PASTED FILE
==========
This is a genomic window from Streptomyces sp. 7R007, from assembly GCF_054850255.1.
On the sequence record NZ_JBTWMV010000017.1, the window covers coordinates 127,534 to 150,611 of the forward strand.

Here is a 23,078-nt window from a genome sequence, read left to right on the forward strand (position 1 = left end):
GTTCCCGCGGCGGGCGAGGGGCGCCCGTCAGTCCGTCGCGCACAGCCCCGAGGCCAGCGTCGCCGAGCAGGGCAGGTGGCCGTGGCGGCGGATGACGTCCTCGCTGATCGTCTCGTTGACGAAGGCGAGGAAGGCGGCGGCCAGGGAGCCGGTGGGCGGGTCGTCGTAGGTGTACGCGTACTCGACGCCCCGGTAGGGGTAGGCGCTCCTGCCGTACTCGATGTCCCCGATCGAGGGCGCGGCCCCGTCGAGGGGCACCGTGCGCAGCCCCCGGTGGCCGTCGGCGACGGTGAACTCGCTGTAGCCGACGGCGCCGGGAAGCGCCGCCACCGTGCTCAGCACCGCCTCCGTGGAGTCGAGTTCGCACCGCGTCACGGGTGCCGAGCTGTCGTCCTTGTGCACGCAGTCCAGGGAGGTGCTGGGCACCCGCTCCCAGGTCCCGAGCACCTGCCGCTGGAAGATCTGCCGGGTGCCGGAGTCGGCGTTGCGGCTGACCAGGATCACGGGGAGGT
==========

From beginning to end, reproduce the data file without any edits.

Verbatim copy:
This is a genomic window from Streptomyces sp. 7R007, from assembly GCF_054850255.1.
On the sequence record NZ_JBTWMV010000017.1, the window covers coordinates 127,534 to 150,611 of the forward strand.

Here is a 23,078-nt window from a genome sequence, read left to right on the forward strand (position 1 = left end):
GTTCCCGCGGCGGGCGAGGGGCGCCCGTCAGTCCGTCGCGCACAGCCCCGAGGCCAGCGTCGCCGAGCAGGGCAGGTGGCCGTGGCGGCGGATGACGTCCTCGCTGATCGTCTCGTTGACGAAGGCGAGGAAGGCGGCGGCCAGGGAGCCGGTGGGCGGGTCGTCGTAGGTGTACGCGTACTCGACGCCCCGGTAGGGGTAGGCGCTCCTGCCGTACTCGATGTCCCCGATCGAGGGCGCGGCCCCGTCGAGGGGCACCGTGCGCAGCCCCCGGTGGCCGTCGGCGACGGTGAACTCGCTGTAGCCGACGGCGCCGGGAAGCGCCGCCACCGTGCTCAGCACCGCCTCCGTGGAGTCGAGTTCGCACCGCGTCACGGGTGCCGAGCTGTCGTCCTTGTGCACGCAGTCCAGGGAGGTGCTGGGCACCCGCTCCCAGGTCCCGAGCACCTGCCGCTGGAAGATCTGCCGGGTGCCGGAGTCGGCGTTGCGGCTGACCAGGATCACGGGGAGGT